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Notación del Spot de Surf

Notar Inches


Surf Report Feed

Estadísticas de Olas para Inches, abril: Olas con Vientos Ligeros o Terrales

This image shows only the swells directed at Inches that coincided with light winds or offshore conditions through a typical April and is based upon 2640 predictions, one every 3 hours. The direction of the spokes show where quality surf generating swell comes from. Five colours illustrate increasing wave sizes. Blue shows the smallest swells, less that 0.5m (1.5 feet) high. Green and yellow represent increasing swell sizes and red illustrates largest swells greater than >3m (>10ft). In each graph, the area of any colour is proportional to how commonly that size swell occurs.

The diagram implies that the most common swell direction, shown by the longest spokes, was ESE, whereas the the most common wind blows from the E. The chart at the bottom shows the same thing but without direction information. For example, swells larger than 1.5 feet (0.5m) coincided with good wind conditions 71% of the time, equivalent to 21 days. Open sea swells exceeding >3m (>10ft) are unlikely to happen in a normal April but 9% of the time you can expect swell in the range 1.3-2m (4-6.5ft) 9%, equivalent to (3 days). Taking into account the ratio of these swells that coincided with forecast offshore winds we estimate that clean surf can be found at Inches about 71% of the time and that surf is messed up by onshore wind 6% of the time. This is means that we expect 23 days with waves in a typical April, of which 21 days should be clean enough to surf.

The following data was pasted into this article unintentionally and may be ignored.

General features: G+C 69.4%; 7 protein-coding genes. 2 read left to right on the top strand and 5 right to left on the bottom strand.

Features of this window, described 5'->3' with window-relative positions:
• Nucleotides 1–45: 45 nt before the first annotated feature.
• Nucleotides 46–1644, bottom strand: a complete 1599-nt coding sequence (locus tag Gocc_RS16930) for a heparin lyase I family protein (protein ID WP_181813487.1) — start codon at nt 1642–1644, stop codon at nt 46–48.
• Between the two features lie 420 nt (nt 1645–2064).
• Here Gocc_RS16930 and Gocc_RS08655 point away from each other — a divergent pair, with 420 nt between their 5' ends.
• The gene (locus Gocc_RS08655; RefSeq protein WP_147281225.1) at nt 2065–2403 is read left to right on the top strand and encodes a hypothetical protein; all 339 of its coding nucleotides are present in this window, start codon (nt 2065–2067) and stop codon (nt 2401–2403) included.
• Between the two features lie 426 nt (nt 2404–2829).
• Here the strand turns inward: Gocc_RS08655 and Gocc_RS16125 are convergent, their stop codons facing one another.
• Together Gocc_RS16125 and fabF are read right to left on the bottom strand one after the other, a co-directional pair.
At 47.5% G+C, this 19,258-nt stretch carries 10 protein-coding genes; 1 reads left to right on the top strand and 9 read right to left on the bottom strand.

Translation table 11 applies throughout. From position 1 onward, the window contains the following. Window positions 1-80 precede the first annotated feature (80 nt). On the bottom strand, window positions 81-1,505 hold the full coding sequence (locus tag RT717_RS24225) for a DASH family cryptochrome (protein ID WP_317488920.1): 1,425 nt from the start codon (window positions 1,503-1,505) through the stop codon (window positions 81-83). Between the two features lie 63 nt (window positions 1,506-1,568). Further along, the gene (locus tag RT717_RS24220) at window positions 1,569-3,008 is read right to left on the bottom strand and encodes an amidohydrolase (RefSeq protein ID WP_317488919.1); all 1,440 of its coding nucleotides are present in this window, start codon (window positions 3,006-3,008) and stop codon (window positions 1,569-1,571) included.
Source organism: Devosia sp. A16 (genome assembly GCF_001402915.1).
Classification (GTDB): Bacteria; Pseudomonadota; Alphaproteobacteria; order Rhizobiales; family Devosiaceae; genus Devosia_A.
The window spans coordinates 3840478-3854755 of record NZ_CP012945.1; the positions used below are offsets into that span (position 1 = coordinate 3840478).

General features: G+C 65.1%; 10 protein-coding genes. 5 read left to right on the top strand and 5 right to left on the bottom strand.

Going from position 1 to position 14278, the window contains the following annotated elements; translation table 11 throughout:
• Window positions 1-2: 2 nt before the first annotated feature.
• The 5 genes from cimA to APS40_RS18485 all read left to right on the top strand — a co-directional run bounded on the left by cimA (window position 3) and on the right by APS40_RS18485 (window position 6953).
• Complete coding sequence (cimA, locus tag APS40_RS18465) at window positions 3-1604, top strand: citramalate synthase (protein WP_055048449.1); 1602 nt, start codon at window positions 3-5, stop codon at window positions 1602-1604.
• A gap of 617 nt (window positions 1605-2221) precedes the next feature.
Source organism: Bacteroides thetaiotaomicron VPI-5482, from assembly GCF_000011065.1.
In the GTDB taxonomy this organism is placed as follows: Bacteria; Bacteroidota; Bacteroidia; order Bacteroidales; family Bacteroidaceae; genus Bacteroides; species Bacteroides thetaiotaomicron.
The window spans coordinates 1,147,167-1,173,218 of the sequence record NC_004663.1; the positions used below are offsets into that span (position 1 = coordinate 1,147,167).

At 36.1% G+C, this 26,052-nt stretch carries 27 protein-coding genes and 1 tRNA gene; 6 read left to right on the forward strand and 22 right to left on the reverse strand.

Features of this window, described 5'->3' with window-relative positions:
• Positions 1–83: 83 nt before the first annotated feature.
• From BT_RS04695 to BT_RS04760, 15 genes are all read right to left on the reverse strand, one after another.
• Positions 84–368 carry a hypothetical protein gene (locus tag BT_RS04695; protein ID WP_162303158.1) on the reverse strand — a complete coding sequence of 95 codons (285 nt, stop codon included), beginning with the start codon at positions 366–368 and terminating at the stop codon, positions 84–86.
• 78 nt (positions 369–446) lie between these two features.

IMPORTANT: Beta version feature! Swell heights are open water values from NWW3. There is no attempt to model near-shore effects. Coastal wave heights will generally be less, especially if the break does not have unobstructed exposure to the open ocean.